South India consists of the southern states. There is a thriving art and science focus, and the people here are the thinkers of Indian society, such as engineers, scientists, philosophers and software gurus. In terms of colour, they prefer whites, earthy and subdued shades. There life moves at a slower pace and colour choices reflect the more introverted nature of the society.
Chestnut, also known as Indian red, is one of the most seen colours in south India. Blues tend to move towards black. Gold is an inseparable part of India, however, it becomes slightly red-tinted in the south. Colours influenced by gold like sunflower-yellow and ochre are also popular in this region.
North India represents areas surrounding Delhi. The entire culture reflects a live-for-the-day attitude. People in this region are outgoing, adventurous and indulgent, thus making their choice of colours vibrant and lively.
Blue appears in a brighter tint in the north, while bright pinks and purples show the extroverted nature of north Indians. Gold is popular in north India too, but as with other colours, it’s brighter. Yellow also appears brighter.
The traditional palette becomes the staple for Desi Dynamos and is also the starting point for any designer or consumer experience being crafted for India. This segment usually adopts the global trends with a minor tweak that is aligned to their traditional palette.
Turquoise is the lead colour for the next two years. It is traditionally associated with the royals, and is also a colour present in the peacock feather (adorned by the Lord Krishna). Hence, it is already present in the traditional palette.
Likely to become more mainstream in the next two years, this colour presents a fresh and elegant expression away from overdone blues and the greens. Of late, many carmakers in India have put their bets on this colour (ie, Sumo Grande, Indica Vista).
While the world is still in awe of ‘Apple white’, India gives it a pearly twist. White denotes sadness in the north, while it is the colour of serenity in the south. However, the pearly tint (with a little more yellow in it) makes it acceptable to north and south alike. At the same time, this also represents an evolution of the white. Functionally, this colour is less prone to get dirty than pure white.
Brown has been an all-time favorite in India, as a reflection of classic elegance, and it goes well with India’s obsession with gold. However, soot-brown is the darker (more black) version of the leather-brown. As black is now a passé in mainstream products, soot-brown is the evolution.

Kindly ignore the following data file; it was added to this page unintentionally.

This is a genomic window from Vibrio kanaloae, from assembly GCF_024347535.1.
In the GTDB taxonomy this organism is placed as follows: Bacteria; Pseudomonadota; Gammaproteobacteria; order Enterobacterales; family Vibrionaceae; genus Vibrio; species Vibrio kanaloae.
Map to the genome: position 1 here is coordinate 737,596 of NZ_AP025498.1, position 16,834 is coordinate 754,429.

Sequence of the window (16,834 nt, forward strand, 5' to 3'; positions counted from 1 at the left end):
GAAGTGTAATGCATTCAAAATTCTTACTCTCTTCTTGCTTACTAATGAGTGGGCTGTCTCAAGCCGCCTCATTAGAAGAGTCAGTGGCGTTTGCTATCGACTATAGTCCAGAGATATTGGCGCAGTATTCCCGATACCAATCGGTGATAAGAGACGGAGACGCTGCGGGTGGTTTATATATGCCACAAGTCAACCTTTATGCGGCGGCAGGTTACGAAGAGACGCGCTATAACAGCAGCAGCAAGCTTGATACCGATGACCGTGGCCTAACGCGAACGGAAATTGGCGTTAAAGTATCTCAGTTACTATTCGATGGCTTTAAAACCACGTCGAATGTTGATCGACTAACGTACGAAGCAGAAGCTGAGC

Ultra-plum is another colour of choice for bringing some life in blacks, greys and boring blues. Internationally, the purple family has already made inroads in spectacles, cameras, laptops, etc. However, this is a colour that is yet to become mainstream in India. If Fiat is listening, this is the time to launch the Palio in this colour (the earlier attempt was too early).
Peach-pink is the next evolution of popular pink. While certain reds, pinks and yellows are ever-trendy for India, representing the bright and festive spirit of the country, this colour is the refreshing line for women looking at a not-so-pink attitude.
As mentioned earlier, India’s love for gold and all that is golden is everlasting. Classic red needs to have a fresh breeze and that results in a copper sparkle. Very close to rust and copper with a golden heart, this would be a colour of choice in automobiles, consumer gadgets and wearable accessories.
It is important to understand that the average Indian consumer is highly function-focused and usually less willing to let go of functionality in favour of sheer style.
While an outsider may consider India colourful and vibrant, it is suggested that interpretations are made with contextually in mind. As the economy is still evolving and consumers have not seen even the first peak, the filter of functionalism in colour is still heavy.
More than sixty per cent of consumers still prefer grey/black/silver mobile phones, as they look good for a long time, compared with coloured counter parts. However, as the culture moves up the income and awareness pyramid, the play with colour has started.
For a country with traditions supporting the gleeful colours in everyday life, the future is not sombre – it is slowly but decidedly colourful.